Jimmy Blythe

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Jimmy Blythe (May 20, 1901 – June 14, 1931) was an influential American jazz and boogie-woogie pianist.

Life[edit]

He was born in Louisville, Kentucky, United States, and moved to Chicago, Illinois around 1916, studying with pianist Clarence Jones. He was an all-round pianist, who generally incorporated boogie-woogie styles into more varied pieces such as "Chicago Stomps" (1924) which drew on ragtime and other popular styles of the time.[1]

He made hundreds of piano rolls in the early 1920s, for the Columbia (later renamed Capitol) Music Roll Company in Chicago, before accompanying many singers on Paramount Records and appearing with small 'spasm bands' like the Midnight Rounders and the State Street Ramblers. He also duetted with Johnny Dodds, and led his own groups, including Blythe's Sinful Five and Jimmy Blythe's Owls.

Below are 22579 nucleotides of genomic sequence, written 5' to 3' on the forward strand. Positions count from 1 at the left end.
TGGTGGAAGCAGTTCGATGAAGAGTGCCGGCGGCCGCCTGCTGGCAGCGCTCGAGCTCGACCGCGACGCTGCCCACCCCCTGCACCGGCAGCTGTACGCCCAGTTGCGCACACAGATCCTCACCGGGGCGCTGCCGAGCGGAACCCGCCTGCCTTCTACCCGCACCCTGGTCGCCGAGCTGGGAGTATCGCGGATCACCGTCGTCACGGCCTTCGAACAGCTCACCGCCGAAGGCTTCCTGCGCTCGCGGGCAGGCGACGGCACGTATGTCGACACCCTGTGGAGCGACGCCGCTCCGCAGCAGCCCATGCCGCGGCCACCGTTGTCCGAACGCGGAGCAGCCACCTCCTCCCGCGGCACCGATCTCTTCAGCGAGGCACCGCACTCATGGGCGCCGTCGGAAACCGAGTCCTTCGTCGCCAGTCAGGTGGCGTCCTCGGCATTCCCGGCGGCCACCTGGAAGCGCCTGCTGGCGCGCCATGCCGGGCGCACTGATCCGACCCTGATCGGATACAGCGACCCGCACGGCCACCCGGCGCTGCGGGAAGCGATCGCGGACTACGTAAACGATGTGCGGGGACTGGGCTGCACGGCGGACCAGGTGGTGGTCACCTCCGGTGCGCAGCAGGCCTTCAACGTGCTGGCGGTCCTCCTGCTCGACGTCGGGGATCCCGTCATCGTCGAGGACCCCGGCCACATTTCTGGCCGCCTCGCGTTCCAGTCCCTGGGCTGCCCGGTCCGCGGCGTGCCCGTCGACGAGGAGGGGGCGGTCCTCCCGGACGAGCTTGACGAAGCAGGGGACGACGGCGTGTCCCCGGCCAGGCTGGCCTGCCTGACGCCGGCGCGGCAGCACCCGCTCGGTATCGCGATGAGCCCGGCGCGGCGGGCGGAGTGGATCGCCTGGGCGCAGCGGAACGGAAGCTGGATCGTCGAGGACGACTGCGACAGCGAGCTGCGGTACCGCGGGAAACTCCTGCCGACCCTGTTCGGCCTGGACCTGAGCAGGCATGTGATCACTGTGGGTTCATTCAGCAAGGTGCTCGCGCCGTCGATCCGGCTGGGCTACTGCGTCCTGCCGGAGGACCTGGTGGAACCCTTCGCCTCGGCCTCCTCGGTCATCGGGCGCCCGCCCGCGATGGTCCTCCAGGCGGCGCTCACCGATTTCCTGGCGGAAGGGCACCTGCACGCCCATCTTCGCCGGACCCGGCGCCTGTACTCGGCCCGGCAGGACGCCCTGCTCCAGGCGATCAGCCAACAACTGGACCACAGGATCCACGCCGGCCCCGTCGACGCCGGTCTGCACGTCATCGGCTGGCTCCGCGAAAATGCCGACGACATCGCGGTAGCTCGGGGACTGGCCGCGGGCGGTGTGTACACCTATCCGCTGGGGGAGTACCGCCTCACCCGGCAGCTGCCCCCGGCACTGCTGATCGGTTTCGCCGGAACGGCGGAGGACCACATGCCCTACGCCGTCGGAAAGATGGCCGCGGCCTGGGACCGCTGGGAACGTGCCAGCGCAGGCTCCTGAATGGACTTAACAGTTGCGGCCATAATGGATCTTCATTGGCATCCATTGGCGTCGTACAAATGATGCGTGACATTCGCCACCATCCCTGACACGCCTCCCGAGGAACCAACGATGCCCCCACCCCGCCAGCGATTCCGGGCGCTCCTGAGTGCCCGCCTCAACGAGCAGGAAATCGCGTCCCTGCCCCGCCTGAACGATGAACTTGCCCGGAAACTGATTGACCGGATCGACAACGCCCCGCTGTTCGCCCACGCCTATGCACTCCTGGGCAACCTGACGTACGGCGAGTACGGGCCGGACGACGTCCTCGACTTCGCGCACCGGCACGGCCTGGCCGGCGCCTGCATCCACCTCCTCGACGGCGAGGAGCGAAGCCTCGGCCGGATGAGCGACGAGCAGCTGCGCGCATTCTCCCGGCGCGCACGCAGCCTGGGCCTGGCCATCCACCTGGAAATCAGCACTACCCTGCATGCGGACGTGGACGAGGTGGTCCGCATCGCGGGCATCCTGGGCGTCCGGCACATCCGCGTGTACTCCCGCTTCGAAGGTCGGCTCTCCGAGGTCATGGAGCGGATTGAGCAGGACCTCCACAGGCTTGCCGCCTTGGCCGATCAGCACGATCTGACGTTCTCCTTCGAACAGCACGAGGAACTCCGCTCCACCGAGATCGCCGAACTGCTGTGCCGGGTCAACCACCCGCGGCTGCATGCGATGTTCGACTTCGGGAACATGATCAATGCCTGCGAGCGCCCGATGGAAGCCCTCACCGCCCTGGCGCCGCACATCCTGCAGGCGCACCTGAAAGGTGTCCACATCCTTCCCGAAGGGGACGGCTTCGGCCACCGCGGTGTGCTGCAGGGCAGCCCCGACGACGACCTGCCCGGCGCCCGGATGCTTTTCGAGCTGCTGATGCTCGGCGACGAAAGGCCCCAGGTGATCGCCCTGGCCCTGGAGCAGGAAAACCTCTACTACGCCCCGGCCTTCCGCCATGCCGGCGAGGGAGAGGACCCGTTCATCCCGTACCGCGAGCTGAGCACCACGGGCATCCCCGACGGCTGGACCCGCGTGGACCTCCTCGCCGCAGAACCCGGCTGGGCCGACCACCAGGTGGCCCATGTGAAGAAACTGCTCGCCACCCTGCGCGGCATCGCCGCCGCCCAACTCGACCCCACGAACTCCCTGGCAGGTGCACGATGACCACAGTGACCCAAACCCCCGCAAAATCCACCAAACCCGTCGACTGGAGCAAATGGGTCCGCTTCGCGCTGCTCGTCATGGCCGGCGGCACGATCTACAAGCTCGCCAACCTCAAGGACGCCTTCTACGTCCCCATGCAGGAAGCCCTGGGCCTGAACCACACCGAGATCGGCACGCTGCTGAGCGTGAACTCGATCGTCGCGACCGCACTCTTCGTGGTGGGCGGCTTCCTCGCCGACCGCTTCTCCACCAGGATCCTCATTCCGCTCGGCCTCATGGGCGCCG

Altogether, James Blythe is known, or thought, to have appeared on at least 243 recordings (not counting alternate takes, and not counting some additional recordings questionably attributed to him)[2]

His 1925 recording, "Jimmie Blues", provided the theme used by Pinetop Smith on "Pine Top's Boogie Woogie", and he was also acknowledged as an influence by Albert Ammons.

Blythe died of meningitis in Chicago in 1931, aged 30.

References[edit]

  1. ^ Peter J. Silvester, A Left Hand Like God : a history of boogie-woogie piano (1989), page 52-54.
  2. ^ Paolo Fornara, "Jimmy Blythe Discography" here: Jimmy Blythe discography